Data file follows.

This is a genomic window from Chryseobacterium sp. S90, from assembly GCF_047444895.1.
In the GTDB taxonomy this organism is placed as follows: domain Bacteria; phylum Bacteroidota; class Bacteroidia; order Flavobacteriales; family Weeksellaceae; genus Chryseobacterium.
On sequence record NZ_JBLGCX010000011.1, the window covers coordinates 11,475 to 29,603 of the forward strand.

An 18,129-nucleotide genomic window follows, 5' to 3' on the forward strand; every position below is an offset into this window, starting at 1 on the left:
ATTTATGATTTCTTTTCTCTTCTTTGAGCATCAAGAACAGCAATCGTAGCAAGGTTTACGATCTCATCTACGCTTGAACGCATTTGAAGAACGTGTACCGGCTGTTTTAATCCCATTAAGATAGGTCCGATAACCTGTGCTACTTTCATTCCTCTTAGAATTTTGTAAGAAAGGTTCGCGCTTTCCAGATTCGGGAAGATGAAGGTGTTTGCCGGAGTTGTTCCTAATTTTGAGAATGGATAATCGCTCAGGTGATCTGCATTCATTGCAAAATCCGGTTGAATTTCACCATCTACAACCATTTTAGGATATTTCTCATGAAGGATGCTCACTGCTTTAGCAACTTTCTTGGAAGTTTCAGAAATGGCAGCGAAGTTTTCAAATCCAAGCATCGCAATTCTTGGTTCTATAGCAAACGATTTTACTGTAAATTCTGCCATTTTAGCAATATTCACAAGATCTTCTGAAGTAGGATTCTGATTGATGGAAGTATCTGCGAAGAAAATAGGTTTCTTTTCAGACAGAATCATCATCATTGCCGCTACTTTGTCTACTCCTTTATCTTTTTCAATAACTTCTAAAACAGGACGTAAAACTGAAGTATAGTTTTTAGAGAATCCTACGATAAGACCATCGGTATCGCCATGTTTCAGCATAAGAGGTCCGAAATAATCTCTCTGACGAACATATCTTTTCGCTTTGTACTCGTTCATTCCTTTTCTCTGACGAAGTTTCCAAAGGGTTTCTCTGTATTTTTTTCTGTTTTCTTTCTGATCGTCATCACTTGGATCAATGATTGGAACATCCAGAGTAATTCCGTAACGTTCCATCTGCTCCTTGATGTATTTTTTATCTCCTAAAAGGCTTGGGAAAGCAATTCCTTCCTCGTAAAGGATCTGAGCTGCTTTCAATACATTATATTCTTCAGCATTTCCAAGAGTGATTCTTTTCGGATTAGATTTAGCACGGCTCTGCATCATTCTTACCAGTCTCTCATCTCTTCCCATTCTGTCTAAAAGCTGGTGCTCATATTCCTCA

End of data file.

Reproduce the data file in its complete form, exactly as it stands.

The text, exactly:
This is a genomic window from Chryseobacterium sp. S90, from assembly GCF_047444895.1.
In the GTDB taxonomy this organism is placed as follows: domain Bacteria; phylum Bacteroidota; class Bacteroidia; order Flavobacteriales; family Weeksellaceae; genus Chryseobacterium.
On sequence record NZ_JBLGCX010000011.1, the window covers coordinates 11,475 to 29,603 of the forward strand.

An 18,129-nucleotide genomic window follows, 5' to 3' on the forward strand; every position below is an offset into this window, starting at 1 on the left:
ATTTATGATTTCTTTTCTCTTCTTTGAGCATCAAGAACAGCAATCGTAGCAAGGTTTACGATCTCATCTACGCTTGAACGCATTTGAAGAACGTGTACCGGCTGTTTTAATCCCATTAAGATAGGTCCGATAACCTGTGCTACTTTCATTCCTCTTAGAATTTTGTAAGAAAGGTTCGCGCTTTCCAGATTCGGGAAGATGAAGGTGTTTGCCGGAGTTGTTCCTAATTTTGAGAATGGATAATCGCTCAGGTGATCTGCATTCATTGCAAAATCCGGTTGAATTTCACCATCTACAACCATTTTAGGATATTTCTCATGAAGGATGCTCACTGCTTTAGCAACTTTCTTGGAAGTTTCAGAAATGGCAGCGAAGTTTTCAAATCCAAGCATCGCAATTCTTGGTTCTATAGCAAACGATTTTACTGTAAATTCTGCCATTTTAGCAATATTCACAAGATCTTCTGAAGTAGGATTCTGATTGATGGAAGTATCTGCGAAGAAAATAGGTTTCTTTTCAGACAGAATCATCATCATTGCCGCTACTTTGTCTACTCCTTTATCTTTTTCAATAACTTCTAAAACAGGACGTAAAACTGAAGTATAGTTTTTAGAGAATCCTACGATAAGACCATCGGTATCGCCATGTTTCAGCATAAGAGGTCCGAAATAATCTCTCTGACGAACATATCTTTTCGCTTTGTACTCGTTCATTCCTTTTCTCTGACGAAGTTTCCAAAGGGTTTCTCTGTATTTTTTTCTGTTTTCTTTCTGATCGTCATCACTTGGATCAATGATTGGAACATCCAGAGTAATTCCGTAACGTTCCATCTGCTCCTTGATGTATTTTTTATCTCCTAAAAGGCTTGGGAAAGCAATTCCTTCCTCGTAAAGGATCTGAGCTGCTTTCAATACATTATATTCTTCAGCATTTCCAAGAGTGATTCTTTTCGGATTAGATTTAGCACGGCTCTGCATCATTCTTACCAGTCTCTCATCTCTTCCCATTCTGTCTAAAAGCTGGTGCTCATATTCCTCA